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Sudan: the fighting is raging, the humanitarian situation is catastrophic

Sudan: Fighting rages, humanitarian situation dire


Fierce fighting continues Tuesday in Sudan between the army and paramilitaries warring for power, ignoring a truce constantly violated, as the international community is alarmed by a humanitarian situation that is turning to the “catastrophe”. 

“We hear gunshots, warplanes and anti-aircraft fire”, reports to AFP a resident of Khartoum, the capital in the grip of chaos since April 15, the day when the fighting began between Abdel Fattah al- Burhane, head of state and of the army, and his number two, Mohamed Hamdane Daglo, known as “Hemedti”, at the head of the paramilitaries of the Rapid Support Forces (FSR).

The violent clashes in Khartoum and other regions, particularly in Darfur (west), left more than 500 dead and ten times more injured, according to largely underestimated reports. On Sunday, a new truce almost never respected was renewed for 72 hours.

Foreigners continue to leave the country and Sudanese flee by the tens of thousands. The UN expects “more than 800,000 people” seeking refuge in neighboring countries such as Egypt, Chad, Ethiopia and the Central African Republic.

Those who remain face shortages of water, electricity and food, while the temperature in Khartoum exceeds 40 degrees Celsius.

Violence and looting

Conflict transforms the humanitarian drama already existing in “real disaster”, alerted Abdou Dieng, coordinator of humanitarian aid in Sudan, during a meeting Monday at the UN.

For the Kenyan president too, the crisis has reached a “catastrophic level”. And the two men at war refuse “to hear the calls” of the international community, regretted William Ruto, calling for the delivery of humanitarian aid “with or without a ceasefire”.

Generals Burhanne and Daglo had joined forces to oust the civilians with whom they shared power since the fall of dictator Omar al-Bashir in 2019, during the 2021 putsch. But then differences emerged and the conflict between the two s intensified when they failed to agree on the integration of the RSF into the regular army, before turning into an armed struggle.

In an appeal to the Kenyan president, the secretary of State, Antony Blinken, “reiterated US support” for diplomatic efforts to “end the conflict” and ensure “unimpeded humanitarian access.”

The UN chief for humanitarian affairs, Martin Griffiths, traveled to Nairobi on Monday on an emergency mission. The situation “since April 15 has been catastrophic,” he tweeted.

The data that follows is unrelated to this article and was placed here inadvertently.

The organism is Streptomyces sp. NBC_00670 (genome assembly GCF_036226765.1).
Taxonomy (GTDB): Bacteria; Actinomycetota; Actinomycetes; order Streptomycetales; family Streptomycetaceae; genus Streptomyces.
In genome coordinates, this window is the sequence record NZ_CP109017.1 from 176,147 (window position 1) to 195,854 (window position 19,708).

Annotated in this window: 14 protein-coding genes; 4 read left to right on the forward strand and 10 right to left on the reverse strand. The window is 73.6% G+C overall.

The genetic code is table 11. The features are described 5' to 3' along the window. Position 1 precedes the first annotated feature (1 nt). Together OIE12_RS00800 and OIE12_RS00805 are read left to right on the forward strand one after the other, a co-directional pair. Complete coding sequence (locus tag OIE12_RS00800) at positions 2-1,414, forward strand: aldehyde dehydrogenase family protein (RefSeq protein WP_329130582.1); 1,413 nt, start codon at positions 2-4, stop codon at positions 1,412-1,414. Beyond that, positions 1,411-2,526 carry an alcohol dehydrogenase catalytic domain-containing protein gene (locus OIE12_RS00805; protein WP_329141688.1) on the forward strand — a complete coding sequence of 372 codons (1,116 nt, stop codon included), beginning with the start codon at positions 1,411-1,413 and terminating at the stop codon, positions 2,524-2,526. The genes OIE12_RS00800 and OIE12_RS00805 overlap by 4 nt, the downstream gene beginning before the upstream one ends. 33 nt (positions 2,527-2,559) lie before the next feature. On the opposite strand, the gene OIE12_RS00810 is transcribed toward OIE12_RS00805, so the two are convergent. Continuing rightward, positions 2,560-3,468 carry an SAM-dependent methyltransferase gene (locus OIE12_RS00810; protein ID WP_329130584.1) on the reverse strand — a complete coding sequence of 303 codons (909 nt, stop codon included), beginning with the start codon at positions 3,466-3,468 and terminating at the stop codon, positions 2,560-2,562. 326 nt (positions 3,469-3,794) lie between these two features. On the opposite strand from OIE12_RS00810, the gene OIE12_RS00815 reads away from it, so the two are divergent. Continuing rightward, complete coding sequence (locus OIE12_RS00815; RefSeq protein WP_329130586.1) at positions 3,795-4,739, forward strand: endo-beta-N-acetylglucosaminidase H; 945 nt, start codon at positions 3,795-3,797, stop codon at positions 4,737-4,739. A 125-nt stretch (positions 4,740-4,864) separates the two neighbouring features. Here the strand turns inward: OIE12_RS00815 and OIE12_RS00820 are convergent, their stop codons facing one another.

Especially since the violence and looting have spared neither hospitals nor humanitarian organizations, many of whom have had to suspend a large part of their activities.

The World Health Organization (WHO) also fears a “catastrophe” for the health system, already very fragile before the war in Sudan, one of the poorest countries in the world and under international embargo for two decades.

Only 16% of health facilities are truly functioning in Khartoum, but even there, equipment and exhausted staff are in short supply.

“Evacuations of emergency”

However, the aid is coming in a trickle: six containers of WHO medical equipment have arrived, in particular to treat the seriously injured and patients suffering from acute malnutrition. Increasingly scarce fuel has been distributed to some hospitals that rely on generators.

The World Food Program (WFP) has also begun to resume operations, after a temporary suspension due to death of three employees.

Beyond Khartoum, chaos has taken over West Darfur, where even civilians are now taking part in the violence, according to the UN, citing a hundred deaths since last week, when the fighting started in this region already marked by a bloody civil war in the 2000s.

“The health system completely collapsed in El-Geneina”, capital of West Darfur , worries the doctors' union, adding that the looting of dispensaries and camps for the displaced has caused “emergency evacuations” of humanitarian teams.

In total, more than 330,000 people have been displaced across the country, more than 70% of them in West Darfur and South Darfur, according to the International Organization for Migration.

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